The fall of gender stereotyping in Zambia | Women’s migration from unpaid to paid work

Women can do what men can do! This is a popular gender slogan in Zambia today. The picture was different until recently. Under the British rule, Zambian women were trained in domestic skills for cheaply supporting and maintaining a healthy male workforce. Even after the independence, women continued to focus on unpaid care work, which is devalued in the market economy. So they were dependent, passive and socially isolated. However, in the 1980s the country’s indebted-economy was restructured and then copper prices fell as the industry was increasingly mechanised. All these contributed to halving the mining jobs over the 1990s and the era of full (male) employment coupled with social security came to an end. This made women to seek paid work, diluting gender stereotyping. Still, women are now burdened with both paid as well as traditional unpaid work. Shouldn’t men do more to share this burden?

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Original story | Holding Up Half the Sky: How Zambia’s Women went from Housewives to Breadwinners http://thinkafricapress.com/zambia/glass-half-full-gender-equality-copperbelt


HEC Global Learning London Web suite
Central platform | http://www.globallearninglondon.org.uk/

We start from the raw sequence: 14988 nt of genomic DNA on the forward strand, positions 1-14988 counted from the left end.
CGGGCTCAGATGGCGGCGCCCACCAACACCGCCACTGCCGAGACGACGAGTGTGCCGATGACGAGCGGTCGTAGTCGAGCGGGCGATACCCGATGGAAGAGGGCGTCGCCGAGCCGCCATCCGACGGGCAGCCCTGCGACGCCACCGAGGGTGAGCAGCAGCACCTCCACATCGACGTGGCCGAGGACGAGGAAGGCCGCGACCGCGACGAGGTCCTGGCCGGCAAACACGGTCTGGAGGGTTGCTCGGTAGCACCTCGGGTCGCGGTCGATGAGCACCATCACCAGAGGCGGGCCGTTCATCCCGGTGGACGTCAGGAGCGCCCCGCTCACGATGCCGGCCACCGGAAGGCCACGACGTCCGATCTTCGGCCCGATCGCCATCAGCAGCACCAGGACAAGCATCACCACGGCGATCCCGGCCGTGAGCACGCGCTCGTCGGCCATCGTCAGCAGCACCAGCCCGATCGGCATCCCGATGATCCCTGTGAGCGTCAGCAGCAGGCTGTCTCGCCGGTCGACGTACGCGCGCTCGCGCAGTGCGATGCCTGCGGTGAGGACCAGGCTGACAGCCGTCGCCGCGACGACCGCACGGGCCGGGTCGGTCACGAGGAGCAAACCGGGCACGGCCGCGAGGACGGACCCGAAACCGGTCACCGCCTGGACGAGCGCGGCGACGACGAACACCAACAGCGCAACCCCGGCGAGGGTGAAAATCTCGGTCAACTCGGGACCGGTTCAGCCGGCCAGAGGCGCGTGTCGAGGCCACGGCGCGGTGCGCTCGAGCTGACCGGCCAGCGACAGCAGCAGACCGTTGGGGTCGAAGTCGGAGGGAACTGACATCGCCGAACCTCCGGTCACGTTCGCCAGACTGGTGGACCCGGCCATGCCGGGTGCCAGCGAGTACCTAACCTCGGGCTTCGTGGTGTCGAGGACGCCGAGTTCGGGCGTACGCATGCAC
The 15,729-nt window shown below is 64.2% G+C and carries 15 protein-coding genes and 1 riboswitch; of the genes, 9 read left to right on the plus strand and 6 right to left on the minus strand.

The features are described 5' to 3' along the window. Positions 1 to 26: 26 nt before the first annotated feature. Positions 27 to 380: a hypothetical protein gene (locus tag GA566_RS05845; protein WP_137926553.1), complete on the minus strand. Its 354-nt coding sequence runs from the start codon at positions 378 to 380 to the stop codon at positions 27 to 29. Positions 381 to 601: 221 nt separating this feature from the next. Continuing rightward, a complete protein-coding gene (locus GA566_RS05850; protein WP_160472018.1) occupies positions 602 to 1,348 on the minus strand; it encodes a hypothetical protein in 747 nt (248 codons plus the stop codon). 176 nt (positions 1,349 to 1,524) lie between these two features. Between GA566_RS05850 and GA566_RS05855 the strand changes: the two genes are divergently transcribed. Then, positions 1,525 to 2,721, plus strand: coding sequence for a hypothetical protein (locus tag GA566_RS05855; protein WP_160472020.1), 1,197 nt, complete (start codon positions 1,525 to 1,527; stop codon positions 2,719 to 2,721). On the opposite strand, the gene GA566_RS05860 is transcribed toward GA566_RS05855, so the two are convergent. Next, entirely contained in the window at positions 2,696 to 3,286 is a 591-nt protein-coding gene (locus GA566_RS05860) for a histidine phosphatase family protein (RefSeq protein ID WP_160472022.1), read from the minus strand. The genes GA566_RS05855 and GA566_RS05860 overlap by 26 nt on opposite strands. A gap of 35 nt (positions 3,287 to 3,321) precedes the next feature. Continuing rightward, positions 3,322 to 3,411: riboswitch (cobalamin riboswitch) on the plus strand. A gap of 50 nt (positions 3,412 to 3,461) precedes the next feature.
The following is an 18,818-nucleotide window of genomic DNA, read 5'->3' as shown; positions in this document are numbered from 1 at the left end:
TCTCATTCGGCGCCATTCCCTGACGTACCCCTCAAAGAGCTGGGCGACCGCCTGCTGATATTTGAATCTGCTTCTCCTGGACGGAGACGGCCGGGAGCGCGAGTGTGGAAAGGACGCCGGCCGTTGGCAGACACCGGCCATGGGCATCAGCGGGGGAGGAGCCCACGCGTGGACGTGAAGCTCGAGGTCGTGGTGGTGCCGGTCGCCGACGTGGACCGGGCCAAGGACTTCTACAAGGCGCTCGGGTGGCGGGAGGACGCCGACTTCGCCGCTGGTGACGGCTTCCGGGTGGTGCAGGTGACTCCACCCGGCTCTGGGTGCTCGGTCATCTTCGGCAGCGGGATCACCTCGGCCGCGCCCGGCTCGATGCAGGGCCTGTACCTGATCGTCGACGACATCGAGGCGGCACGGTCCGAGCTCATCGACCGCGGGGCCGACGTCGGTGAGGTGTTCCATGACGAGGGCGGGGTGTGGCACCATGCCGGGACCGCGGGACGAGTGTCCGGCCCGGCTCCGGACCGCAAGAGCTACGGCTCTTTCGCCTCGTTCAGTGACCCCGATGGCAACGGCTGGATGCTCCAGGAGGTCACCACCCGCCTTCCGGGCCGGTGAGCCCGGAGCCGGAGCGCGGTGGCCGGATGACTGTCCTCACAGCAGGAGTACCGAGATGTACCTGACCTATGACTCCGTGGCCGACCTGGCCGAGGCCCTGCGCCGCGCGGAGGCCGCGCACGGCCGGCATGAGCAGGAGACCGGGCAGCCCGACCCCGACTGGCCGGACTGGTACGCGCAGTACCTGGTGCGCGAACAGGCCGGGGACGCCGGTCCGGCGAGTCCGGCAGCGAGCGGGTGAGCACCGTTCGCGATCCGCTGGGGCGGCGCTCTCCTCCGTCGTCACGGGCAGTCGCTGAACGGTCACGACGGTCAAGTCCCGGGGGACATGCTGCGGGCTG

Teachers’ and Global Citizens’ website | Global Footprints http://www.globalfootprints.org/
Young people’s website | East End Talking http://www.eastendtalking.org.uk/
Organisational/training website | HEC Global Learning website http://hecgloballearning.org.uk/

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An answer to UK’s food poverty | A social supermarket that offers more…

The first supermarket of an unusual chain went into business in South Yorkshire UK in December 2013. This social supermarket, ‘The Community Shop’, is open only for benefits recipients from its local area. Launched as a subsidiary of a commercial redistributor of surplus food, this shop stocks the surplus food of major retailers, selling the same brands but at prices up to 70% cheaper. It also offers its members additional useful services such as CV writing skills development, debt advice and cookery classes. This social supermarket model complements the food banks, which have grown in the UK in the recent past with the rise of food poverty. Although this model is a better intervention in addressing food poverty in the long term, it should not distract society from asking the vital question: Why do so many people cannot afford to eat in the first place?

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Original story | The social supermarket is a step forward for tackling food poverty http://positivenews.org.uk/2014/positive_perspective/14678/social-supermarket-step-tackling-food-poverty/ 
The Community Shop website http://www.community-shop.co.uk/


HEC Global Learning London Web suite
Central platform | http://www.globallearninglondon.org.uk/ 
Teachers’ and Global Citizens’ website | Global Footprints http://www.globalfootprints.org/ 
Young people’s website | East End Talking http://www.eastendtalking.org.uk/ 
Organisational/training website | HEC Global Learning website http://hecgloballearning.org.uk/